A poem about Max Scherzer’s 1926 funeral Mass in Chicago and a brief and unhelpful philosophical essay addressing why there’s such thing as a poem about the 1926 Chicago funeral Mass of Max Scherzer, who in reality is thankfully alive and well and was born in 1984

When we ponder death, we console ourselves with the knowledge that we weren’t around 40, 50, 80 years prior and were not then troubled by that prevailing oblivion. Why, then, should future oblivion bedevil us? The poet Philip Larkin, among … Continue reading A poem about Max Scherzer’s 1926 funeral Mass in Chicago and a brief and unhelpful philosophical essay addressing why there’s such thing as a poem about the 1926 Chicago funeral Mass of Max Scherzer, who in reality is thankfully alive and well and was born in 1984

Of Memory and the Homunculus in the Box Score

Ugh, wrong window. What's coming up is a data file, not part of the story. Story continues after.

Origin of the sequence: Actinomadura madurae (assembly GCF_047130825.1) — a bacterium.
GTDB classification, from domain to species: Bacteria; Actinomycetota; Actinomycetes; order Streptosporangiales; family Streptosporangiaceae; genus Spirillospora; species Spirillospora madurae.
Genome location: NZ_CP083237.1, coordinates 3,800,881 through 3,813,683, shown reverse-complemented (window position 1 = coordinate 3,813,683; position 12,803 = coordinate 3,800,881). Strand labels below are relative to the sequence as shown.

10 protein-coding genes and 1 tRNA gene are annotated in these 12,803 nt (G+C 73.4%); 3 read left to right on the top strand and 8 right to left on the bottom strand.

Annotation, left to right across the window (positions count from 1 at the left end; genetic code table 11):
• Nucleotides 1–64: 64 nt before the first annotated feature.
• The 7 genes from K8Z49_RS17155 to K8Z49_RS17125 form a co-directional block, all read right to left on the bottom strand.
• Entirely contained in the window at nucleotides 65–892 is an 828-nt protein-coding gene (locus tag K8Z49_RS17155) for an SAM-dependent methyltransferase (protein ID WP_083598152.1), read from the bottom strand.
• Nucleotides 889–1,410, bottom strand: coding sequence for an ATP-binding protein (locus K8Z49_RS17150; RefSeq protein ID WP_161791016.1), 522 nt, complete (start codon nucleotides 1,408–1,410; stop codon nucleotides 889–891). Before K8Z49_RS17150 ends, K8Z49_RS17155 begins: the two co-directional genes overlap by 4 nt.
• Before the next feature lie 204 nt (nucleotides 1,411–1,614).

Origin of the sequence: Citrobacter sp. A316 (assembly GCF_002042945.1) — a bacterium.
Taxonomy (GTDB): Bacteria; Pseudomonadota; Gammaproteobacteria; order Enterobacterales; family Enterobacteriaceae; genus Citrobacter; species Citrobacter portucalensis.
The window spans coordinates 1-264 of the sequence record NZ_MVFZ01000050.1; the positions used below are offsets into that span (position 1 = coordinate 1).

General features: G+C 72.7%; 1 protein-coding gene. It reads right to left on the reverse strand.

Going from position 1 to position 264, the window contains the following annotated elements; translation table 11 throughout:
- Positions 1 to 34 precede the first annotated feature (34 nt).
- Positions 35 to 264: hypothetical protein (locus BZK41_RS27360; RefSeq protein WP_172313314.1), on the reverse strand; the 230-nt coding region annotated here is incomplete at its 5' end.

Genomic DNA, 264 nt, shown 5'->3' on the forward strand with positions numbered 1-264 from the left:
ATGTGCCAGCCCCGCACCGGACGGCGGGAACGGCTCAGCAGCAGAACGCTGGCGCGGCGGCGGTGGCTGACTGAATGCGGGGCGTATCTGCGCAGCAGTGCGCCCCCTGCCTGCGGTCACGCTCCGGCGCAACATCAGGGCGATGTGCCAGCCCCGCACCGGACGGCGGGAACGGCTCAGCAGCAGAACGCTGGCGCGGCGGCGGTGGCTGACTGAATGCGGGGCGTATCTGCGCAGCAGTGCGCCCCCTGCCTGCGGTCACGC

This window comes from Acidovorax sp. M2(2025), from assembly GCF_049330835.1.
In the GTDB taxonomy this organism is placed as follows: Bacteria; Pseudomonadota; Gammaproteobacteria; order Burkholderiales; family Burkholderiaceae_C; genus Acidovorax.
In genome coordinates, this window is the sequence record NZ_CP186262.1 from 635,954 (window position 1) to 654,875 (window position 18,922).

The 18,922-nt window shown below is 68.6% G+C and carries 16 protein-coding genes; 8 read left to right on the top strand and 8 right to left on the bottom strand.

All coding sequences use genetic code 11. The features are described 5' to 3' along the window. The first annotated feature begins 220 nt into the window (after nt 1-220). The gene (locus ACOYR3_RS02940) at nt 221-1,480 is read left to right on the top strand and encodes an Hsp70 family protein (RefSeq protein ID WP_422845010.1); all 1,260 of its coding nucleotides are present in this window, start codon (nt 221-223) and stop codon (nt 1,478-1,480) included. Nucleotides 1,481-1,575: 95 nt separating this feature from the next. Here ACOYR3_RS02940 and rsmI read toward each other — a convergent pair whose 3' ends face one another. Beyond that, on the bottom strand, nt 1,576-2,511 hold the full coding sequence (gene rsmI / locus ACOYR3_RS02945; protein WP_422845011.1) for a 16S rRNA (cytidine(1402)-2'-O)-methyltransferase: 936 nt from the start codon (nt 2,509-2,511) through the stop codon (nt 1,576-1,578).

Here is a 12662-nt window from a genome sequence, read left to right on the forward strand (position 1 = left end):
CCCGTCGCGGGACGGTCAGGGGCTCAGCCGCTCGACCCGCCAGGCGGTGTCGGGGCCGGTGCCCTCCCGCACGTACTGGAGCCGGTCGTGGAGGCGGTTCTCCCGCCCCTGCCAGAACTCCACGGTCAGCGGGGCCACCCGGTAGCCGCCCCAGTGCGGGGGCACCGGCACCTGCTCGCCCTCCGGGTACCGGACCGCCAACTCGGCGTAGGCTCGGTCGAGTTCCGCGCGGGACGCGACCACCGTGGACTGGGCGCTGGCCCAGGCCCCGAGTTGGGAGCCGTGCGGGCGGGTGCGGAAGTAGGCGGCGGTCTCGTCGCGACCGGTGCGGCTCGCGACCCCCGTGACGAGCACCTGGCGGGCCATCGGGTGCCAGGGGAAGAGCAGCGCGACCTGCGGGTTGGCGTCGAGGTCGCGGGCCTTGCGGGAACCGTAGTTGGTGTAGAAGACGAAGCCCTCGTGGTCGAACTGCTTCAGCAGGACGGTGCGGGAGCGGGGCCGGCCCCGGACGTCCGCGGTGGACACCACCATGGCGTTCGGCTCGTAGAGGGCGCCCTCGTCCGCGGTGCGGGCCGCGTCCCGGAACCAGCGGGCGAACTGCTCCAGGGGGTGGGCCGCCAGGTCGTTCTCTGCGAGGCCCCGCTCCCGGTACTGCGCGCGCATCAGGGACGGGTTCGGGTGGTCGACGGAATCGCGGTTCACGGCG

On July 1, 1990, I, in the seats of Busch Stadium, witnessed Zane Smith of the Pirates take a no-hitter into the ninth inning. He eventually yielded a safety — a groan-able safety — but his sparkling effort was something I would invoke and proudly speak of over the years. For I was there! Excelsior to my experiences! Except that it did not happen. As I would learn years later, Smith was superlative that night, but after 5 1/3 innings of work he had given up five hits. He pitched a 1-0 shutout, but he didn’t come close to a … Continue reading Of Memory and the Homunculus in the Box Score